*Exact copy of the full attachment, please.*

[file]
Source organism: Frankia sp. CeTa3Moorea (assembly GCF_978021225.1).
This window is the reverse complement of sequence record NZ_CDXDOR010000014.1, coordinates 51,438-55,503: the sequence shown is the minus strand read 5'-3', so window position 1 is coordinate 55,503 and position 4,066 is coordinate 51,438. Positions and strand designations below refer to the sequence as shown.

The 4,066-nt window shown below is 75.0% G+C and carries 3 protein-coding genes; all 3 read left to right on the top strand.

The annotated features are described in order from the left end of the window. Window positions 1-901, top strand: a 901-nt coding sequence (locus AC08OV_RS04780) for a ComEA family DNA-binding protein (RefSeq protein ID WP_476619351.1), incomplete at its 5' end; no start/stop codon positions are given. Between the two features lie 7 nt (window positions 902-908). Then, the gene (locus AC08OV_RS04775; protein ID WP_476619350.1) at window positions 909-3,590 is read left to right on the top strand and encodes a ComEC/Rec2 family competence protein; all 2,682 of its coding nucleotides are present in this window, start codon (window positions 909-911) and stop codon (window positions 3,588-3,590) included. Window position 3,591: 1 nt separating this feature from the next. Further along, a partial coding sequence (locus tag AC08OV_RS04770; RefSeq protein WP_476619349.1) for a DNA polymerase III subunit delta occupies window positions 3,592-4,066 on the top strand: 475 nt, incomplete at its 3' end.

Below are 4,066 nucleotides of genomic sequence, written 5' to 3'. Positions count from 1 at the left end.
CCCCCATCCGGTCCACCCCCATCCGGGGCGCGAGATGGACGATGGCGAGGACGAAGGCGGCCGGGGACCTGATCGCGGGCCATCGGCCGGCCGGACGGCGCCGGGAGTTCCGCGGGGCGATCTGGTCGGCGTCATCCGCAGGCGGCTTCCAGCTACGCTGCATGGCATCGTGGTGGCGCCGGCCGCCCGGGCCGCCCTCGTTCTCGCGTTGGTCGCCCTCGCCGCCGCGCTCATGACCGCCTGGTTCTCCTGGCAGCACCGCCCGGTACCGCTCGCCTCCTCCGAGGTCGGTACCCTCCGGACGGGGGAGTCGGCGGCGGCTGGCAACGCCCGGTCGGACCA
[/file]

Source organism: Frankia sp. CeTa3Moorea (assembly GCF_978021225.1).
This window is the reverse complement of sequence record NZ_CDXDOR010000014.1, coordinates 51,438-55,503: the sequence shown is the minus strand read 5'-3', so window position 1 is coordinate 55,503 and position 4,066 is coordinate 51,438. Positions and strand designations below refer to the sequence as shown.

The 4,066-nt window shown below is 75.0% G+C and carries 3 protein-coding genes; all 3 read left to right on the top strand.

The annotated features are described in order from the left end of the window. Window positions 1-901, top strand: a 901-nt coding sequence (locus AC08OV_RS04780) for a ComEA family DNA-binding protein (RefSeq protein ID WP_476619351.1), incomplete at its 5' end; no start/stop codon positions are given. Between the two features lie 7 nt (window positions 902-908). Then, the gene (locus AC08OV_RS04775; protein ID WP_476619350.1) at window positions 909-3,590 is read left to right on the top strand and encodes a ComEC/Rec2 family competence protein; all 2,682 of its coding nucleotides are present in this window, start codon (window positions 909-911) and stop codon (window positions 3,588-3,590) included. Window position 3,591: 1 nt separating this feature from the next. Further along, a partial coding sequence (locus tag AC08OV_RS04770; RefSeq protein WP_476619349.1) for a DNA polymerase III subunit delta occupies window positions 3,592-4,066 on the top strand: 475 nt, incomplete at its 3' end.

Below are 4,066 nucleotides of genomic sequence, written 5' to 3'. Positions count from 1 at the left end.
CCCCCATCCGGTCCACCCCCATCCGGGGCGCGAGATGGACGATGGCGAGGACGAAGGCGGCCGGGGACCTGATCGCGGGCCATCGGCCGGCCGGACGGCGCCGGGAGTTCCGCGGGGCGATCTGGTCGGCGTCATCCGCAGGCGGCTTCCAGCTACGCTGCATGGCATCGTGGTGGCGCCGGCCGCCCGGGCCGCCCTCGTTCTCGCGTTGGTCGCCCTCGCCGCCGCGCTCATGACCGCCTGGTTCTCCTGGCAGCACCGCCCGGTACCGCTCGCCTCCTCCGAGGTCGGTACCCTCCGGACGGGGGAGTCGGCGGCGGCTGGCAACGCCCGGTCGGACCA